3T MR Imaging
• SNR improved x 2
• Improved spatial
resolution
• Improved anatomical
detail
• Improved temporal
resolution
• Increased RF power
deposition x 4
• Increased signal
heterogeneity
• Greater susceptibility
effects
• Changes in relaxation
times ->adjustments
in TR/TE
3T MRI
No ER coil
With ER coil
3T MRI with Contrast
T2
With Contrast
1.5 T
3T
T2
Diffusion
With Contrast
Moradi M, Chang SD,
Goldenberg SL et al. JMRI. In
press
Moradi M, Chang SD, Goldenberg SL
et al. JMRI. In press.
Conclusion
• Multiparametric MRI:
•
•
•
•
Standard MRI sequences: T1 and T2
MR diffusion imaging
MR dynamic contrast imaging
MR spectroscopy
• With or without a coil? Yes, for staging?
• Imaging on a 3T system: Yes
• Future directions: fusion, focal therapy,
monitoring treatment effects.
Thank you
Impact of prostate MRI on disease reclassification among active surveillance candidates ‐ a prospective cohort study
David Margel, Nathan Lawrentschuk , Laurence Klotz, Masoom
Haider, Karen Hersey, Antonio Finelli, Alexandre Zlotta, John Trachtenberg and Neil Fleshner
Division of Urology, Department of Surgical Oncology, Department of Medical Imaging, Princess Margaret Hospital, University Health Network, and Sunnybrook Health Science Centre, Toronto, Ontario,
Canada
Introduction
• Active surveillance‐recommended Tx for low risk prostate cancer (AUA and EUA)
• Fear of under sampling is an impediment to wider‐scale adoption of AS.
• MRI most accurate imaging modality for detection of PCa
AUA+EUA guidelines
Weinreb et al, Radiology 2009
Aim
To report MRI findings among unselected men with low –risk prostate cancer prior to active surveillance
Patients and Methods
• Study design‐ Prospective cohort study
• Population‐ men with low‐grade, low risk PCa
Inclusion criteria
–
–
–
–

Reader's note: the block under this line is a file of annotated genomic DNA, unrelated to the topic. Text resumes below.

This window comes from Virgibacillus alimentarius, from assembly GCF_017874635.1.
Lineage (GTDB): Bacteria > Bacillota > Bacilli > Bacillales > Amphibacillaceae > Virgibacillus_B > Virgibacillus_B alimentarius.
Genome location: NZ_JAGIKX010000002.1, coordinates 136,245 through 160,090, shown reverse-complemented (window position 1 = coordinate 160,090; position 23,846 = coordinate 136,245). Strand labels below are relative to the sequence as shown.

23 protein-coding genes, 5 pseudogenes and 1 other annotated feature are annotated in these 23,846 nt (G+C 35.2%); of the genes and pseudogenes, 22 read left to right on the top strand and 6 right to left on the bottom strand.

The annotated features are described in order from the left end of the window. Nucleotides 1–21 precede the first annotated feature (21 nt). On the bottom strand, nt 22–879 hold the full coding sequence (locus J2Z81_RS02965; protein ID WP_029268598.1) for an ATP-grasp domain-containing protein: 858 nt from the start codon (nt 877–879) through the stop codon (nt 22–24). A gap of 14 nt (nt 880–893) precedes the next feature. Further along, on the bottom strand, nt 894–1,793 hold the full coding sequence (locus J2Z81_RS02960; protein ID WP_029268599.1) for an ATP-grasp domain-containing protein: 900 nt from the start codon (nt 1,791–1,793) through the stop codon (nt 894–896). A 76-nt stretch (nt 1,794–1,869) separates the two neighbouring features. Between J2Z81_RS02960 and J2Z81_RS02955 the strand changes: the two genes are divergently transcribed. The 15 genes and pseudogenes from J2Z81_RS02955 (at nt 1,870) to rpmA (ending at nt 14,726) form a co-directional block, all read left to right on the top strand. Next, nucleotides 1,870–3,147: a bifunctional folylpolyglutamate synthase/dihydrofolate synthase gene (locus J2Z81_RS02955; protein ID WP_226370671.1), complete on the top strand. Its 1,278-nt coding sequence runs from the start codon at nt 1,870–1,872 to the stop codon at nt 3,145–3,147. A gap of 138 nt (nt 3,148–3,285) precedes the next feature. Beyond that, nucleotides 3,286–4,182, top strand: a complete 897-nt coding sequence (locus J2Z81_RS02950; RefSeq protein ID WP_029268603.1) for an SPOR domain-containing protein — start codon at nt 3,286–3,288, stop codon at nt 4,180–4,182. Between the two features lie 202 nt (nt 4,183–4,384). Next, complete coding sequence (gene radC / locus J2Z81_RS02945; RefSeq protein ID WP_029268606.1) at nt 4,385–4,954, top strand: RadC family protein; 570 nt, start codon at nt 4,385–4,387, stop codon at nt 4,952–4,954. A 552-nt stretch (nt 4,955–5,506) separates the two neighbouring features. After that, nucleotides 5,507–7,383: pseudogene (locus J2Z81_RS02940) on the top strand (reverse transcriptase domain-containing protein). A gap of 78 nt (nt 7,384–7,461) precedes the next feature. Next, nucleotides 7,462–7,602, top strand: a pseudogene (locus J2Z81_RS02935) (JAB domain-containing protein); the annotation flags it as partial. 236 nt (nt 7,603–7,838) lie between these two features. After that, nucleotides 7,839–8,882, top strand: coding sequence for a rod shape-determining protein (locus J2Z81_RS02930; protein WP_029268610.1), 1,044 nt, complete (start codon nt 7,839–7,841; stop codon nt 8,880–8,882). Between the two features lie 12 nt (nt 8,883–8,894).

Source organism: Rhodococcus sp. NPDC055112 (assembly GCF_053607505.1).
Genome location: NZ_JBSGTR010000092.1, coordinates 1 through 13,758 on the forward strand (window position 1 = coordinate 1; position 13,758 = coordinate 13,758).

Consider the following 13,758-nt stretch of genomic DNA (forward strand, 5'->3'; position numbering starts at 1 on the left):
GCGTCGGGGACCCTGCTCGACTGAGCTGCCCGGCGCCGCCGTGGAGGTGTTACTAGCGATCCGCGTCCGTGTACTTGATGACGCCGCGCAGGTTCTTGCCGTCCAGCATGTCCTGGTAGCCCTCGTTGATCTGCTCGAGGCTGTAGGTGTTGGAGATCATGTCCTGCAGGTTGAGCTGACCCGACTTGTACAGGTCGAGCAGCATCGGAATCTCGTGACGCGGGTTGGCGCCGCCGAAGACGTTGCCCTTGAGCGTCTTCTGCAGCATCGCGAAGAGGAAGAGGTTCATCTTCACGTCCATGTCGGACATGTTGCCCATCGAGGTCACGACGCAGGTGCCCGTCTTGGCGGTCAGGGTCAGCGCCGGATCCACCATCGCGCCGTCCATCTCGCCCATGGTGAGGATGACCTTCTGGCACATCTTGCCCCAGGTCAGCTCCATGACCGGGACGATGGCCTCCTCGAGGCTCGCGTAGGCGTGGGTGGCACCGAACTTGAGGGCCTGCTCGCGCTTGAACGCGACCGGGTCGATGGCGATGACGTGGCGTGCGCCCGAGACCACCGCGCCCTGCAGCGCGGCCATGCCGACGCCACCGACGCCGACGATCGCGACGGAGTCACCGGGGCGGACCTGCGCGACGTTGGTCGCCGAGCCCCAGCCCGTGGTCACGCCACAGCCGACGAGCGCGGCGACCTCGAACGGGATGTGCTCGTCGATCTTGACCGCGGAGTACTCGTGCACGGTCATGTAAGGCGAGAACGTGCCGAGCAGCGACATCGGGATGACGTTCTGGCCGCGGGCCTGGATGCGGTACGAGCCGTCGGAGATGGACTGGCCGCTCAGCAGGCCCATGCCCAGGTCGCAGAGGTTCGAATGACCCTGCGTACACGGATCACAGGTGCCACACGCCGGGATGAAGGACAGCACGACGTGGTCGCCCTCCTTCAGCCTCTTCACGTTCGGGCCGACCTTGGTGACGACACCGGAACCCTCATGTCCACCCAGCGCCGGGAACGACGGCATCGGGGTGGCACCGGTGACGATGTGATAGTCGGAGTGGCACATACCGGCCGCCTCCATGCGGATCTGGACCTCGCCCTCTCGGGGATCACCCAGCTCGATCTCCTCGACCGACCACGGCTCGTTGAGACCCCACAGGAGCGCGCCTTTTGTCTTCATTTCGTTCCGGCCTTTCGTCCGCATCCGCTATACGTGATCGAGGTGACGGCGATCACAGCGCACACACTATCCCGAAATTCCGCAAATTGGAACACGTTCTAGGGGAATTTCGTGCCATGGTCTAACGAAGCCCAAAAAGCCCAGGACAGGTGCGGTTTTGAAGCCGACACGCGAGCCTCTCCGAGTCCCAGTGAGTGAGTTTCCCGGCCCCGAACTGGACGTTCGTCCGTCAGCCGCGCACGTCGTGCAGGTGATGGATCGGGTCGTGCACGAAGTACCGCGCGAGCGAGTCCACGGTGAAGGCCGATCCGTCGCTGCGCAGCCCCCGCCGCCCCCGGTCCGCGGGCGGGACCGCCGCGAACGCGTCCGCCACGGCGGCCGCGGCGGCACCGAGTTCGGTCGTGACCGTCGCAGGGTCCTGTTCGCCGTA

–
–
Age between 50 and 80 years
Biopsy‐proven, low‐risk, localized prostate cancer (minimum of 10 cores taken)
Gleason score ≤6 with no Gleason pattern 4
Clinical stage T1c‐T2a
Serum PSA ≤10 ng/mL
Life expectancy more than 5 years
Exclusion criteria
–
Any previous prostate cancer treatment (radiotherapy, chemotherapy, hormonal therapy, oral glucocorticoids, GnRH analogues)
– Any prior prostatic surgery or procedure Patients and Methods • Baseline endorectal‐coil MRI. • 3 groups: – Normal MRI
– cancer on MRI concordant with initial biopsy
– cancer on MRI demonstrating a larger than 1 cm lesion. • All patients second confirmatory biopsy (with in a year). • Primary outcome percentage of patients reclassified not fit for AS • Secondary outcome clinical parameters associated with TDFs.
• Statistical analysis‐
Univariable analysis to assess differences in clinical parameters between groups.
Enrolled
n=60 pts
Normal MRI
38% (23pts)
MRI >1cm
lesion
22% (13pts)
MRI and initial
Bx concordant
40% (24pts)
Excluded
Normal MRI- 2pts
Concordant- 1 pt
MRI >1cm1 pt
Confirmatory biopsy results
Reclassified
3% (2 pts)
Not
Reclassified
32% (21 pts)
No Cancer
17% (10 pts)
Cancer the same
as initial bx
15% (9 pts)
Reclassify
17% (10pts)
Not
Reclassified
3% (2pts)
No Cancer
0% (0 pts)
Cancer the same
as initial bx
3% (2 pts)
Reclassified
10% (6 pts)
No Cancer
12% (7 pts)
Not Reclassified
28% (16 pts)
Cancer the same
as initial bx
17% (10 pts)
Contingency table
MRI lesion Yes
greater than No
1 cm
Patient reclassified on
confirmatory biopsy
Yes
No
10
2
8
36
Sensitivity- 55% (95%CI, 43-67%)
Specificity- 95% (95%CI, 82-99%)
Positive predictive value- 83% (95% CI, 73%-93%)
Negative predictive value- 81% (95% CI, 71%-91%),
MRI Demonstrating a large anterior tumor
missed on initial diagnosis. baseline clinical parameters stratified by MRI prostate cancer findings
MRI with TDF
Cancer on MRI
concordant
with initial bx
No Cancer
detected on
MRI
p
Age in years
(mean±SD )
62.6±7
63.5±6
64±8.2
0.6
PSA ng/ml
(median and range)
5.94 (1.7-10)
4.4 (1.1-9.1)
4.1 (1.1-9.9)
0.07
Prostate Volume cc
(median and range)
37.5 (22-67)
37.5 (19-76)
41 (21-83)
0.09
Number of cores positive
on initial bx
(median and range)
2 (1-3)
2 (1-3)
2 (1-3)
0.5
Percent of cancer in
largest core on initial
biopsy
(mean±SD)
12.1±7.1
15.3±8.2
13.6±5.1
0.3
PSA density
ng/ml/cc
(median and range)
0.15
(0.6-0.05)
0.13
(0.22- 0.03)
0.07
(0.21-0.03)
0.04
Conclusions
• MRI can identify, early and non‐invasively, those candidates for surveillance who harbour occult adverse disease.
• In this series, significant PCa was present in 20% of those eligible for AS.
• MRI has the ability to diagnose and accurately direct a biopsy to these hidden cancers.
• MRI may also be helpful to avoid biopsy‐ when MRI normal only 3% reclassification
• PSA density may be used to help clinicians select the appropriate patients for MRI.